Spent another delightful summer day in the Adirondacks, lazing in my hammock up by the tent, in the cooler shade of the forest. Yes, when dinner time rolled around, I started another small camp fire to cook some more hot-dogs. Why is food cooked over an open fire so delicious? Does it tap into some instinctive primal hunting urge? A vestigial remnant of evolutionary survival left over from our earliest ancestors. But oh yes those wieners smell good sizzling over the dancing yellow and orange flames. And they sear up nicely with a crisp outer skin that pops when you bite it. MMMM, that hot-dog goodness. Endless summer is here! Relaxing by the camp fire watching the forest get dark around me.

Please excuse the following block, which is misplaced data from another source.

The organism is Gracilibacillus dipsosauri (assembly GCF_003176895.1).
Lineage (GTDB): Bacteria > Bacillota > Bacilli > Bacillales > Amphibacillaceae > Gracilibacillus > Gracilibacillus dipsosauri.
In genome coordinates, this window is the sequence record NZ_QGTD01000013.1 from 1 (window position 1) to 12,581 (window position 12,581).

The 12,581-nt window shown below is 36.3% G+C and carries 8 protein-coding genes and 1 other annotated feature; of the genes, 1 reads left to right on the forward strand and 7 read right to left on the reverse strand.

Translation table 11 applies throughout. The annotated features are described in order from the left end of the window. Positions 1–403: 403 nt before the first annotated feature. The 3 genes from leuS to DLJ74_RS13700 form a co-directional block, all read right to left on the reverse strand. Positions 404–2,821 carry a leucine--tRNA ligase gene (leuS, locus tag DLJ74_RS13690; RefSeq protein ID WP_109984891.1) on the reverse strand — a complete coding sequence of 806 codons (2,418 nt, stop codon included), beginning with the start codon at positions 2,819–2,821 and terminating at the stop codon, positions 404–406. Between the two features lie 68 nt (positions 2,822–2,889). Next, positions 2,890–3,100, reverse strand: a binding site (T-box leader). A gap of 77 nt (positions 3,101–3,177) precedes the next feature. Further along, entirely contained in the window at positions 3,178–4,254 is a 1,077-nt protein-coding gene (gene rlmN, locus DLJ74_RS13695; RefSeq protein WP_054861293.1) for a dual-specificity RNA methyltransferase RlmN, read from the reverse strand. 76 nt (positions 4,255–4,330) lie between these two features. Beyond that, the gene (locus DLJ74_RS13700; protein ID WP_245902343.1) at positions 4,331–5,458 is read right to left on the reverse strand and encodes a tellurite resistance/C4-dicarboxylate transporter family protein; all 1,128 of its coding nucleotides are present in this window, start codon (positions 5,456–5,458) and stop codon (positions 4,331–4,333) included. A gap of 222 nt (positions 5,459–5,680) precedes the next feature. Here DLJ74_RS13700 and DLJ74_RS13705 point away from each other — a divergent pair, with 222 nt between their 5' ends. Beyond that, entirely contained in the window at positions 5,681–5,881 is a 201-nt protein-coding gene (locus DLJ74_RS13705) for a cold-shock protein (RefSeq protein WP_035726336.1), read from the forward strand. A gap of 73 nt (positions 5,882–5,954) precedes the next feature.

I started a small campfire up at my tent today. I walked all around collecting from the amply supple of burnable sticks on the ground. Most of it is damp from yesterdays wetness, but if I get a small hot fire going with kindling then it can dry out the bigger stuff and it will burn too. That is exactly what I did. Over the course of the afternoon, I managed to burn most of what I collected. This fire ring I built is small, about two feet in diameter, mostly for camping ambiance more than anything. Although I did cook some hot-dogs on a stick over it for lunch. I have found that a small fire needs more continuous maintenance that a larger fire. The smaller fuel sticks burn down faster and need to be replaced more often. It was kind of fun to keep the fire going; placing the wet wood around the small blaze to dry before pitching it in to burn. I sat in my camp chair warming my feet on the hot rocks, reading, and daydreaming. Then moved over to the hammock to swing and daydream some more while I watch the ethereal blue smoke drift lazily around the trees in the calm air. The tangy smell of burning embers made me feel tranquil and in complete harmony with the world around me. Watching the smoke waft around slowly meandering through the tree trunks, I felt as if I truly belong in this place, these woods, here and now; my being expanding and contracting with the smoke on the breeze, lingering and then swirling away into the heavens.